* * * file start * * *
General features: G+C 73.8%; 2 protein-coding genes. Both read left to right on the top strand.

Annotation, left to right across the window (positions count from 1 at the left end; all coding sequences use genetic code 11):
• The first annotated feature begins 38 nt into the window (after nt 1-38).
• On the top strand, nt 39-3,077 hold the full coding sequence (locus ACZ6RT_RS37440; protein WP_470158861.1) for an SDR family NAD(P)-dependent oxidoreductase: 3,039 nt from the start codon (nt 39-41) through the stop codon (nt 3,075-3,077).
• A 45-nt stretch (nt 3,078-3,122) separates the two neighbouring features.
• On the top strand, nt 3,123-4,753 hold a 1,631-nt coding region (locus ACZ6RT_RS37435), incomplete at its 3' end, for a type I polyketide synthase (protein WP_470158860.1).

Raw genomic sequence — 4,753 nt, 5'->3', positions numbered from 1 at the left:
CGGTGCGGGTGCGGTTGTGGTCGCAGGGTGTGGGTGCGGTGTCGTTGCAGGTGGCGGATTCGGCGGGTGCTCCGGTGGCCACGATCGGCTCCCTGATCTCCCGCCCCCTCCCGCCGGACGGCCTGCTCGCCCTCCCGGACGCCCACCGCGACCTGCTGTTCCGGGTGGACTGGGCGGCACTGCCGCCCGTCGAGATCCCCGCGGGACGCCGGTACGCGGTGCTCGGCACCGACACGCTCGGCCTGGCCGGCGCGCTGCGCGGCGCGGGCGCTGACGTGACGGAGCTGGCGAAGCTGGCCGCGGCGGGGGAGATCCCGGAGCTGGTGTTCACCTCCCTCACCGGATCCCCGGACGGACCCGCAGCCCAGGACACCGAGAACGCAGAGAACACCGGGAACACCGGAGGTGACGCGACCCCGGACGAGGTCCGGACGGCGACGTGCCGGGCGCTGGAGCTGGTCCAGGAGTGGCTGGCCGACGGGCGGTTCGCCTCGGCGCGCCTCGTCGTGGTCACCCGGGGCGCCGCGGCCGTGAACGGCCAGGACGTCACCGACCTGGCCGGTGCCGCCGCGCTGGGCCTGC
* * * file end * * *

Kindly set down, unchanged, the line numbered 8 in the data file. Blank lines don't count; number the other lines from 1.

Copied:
CGGTGCGGGTGCGGTTGTGGTCGCAGGGTGTGGGTGCGGTGTCGTTGCAGGTGGCGGATTCGGCGGGTGCTCCGGTGGCCACGATCGGCTCCCTGATCTCCCGCCCCCTCCCGCCGGACGGCCTGCTCGCCCTCCCGGACGCCCACCGCGACCTGCTGTTCCGGGTGGACTGGGCGGCACTGCCGCCCGTCGAGATCCCCGCGGGACGCCGGTACGCGGTGCTCGGCACCGACACGCTCGGCCTGGCCGGCGCGCTGCGCGGCGCGGGCGCTGACGTGACGGAGCTGGCGAAGCTGGCCGCGGCGGGGGAGATCCCGGAGCTGGTGTTCACCTCCCTCACCGGATCCCCGGACGGACCCGCAGCCCAGGACACCGAGAACGCAGAGAACACCGGGAACACCGGAGGTGACGCGACCCCGGACGAGGTCCGGACGGCGACGTGCCGGGCGCTGGAGCTGGTCCAGGAGTGGCTGGCCGACGGGCGGTTCGCCTCGGCGCGCCTCGTCGTGGTCACCCGGGGCGCCGCGGCCGTGAACGGCCAGGACGTCACCGACCTGGCCGGTGCCGCCGCGCTGGGCCTGC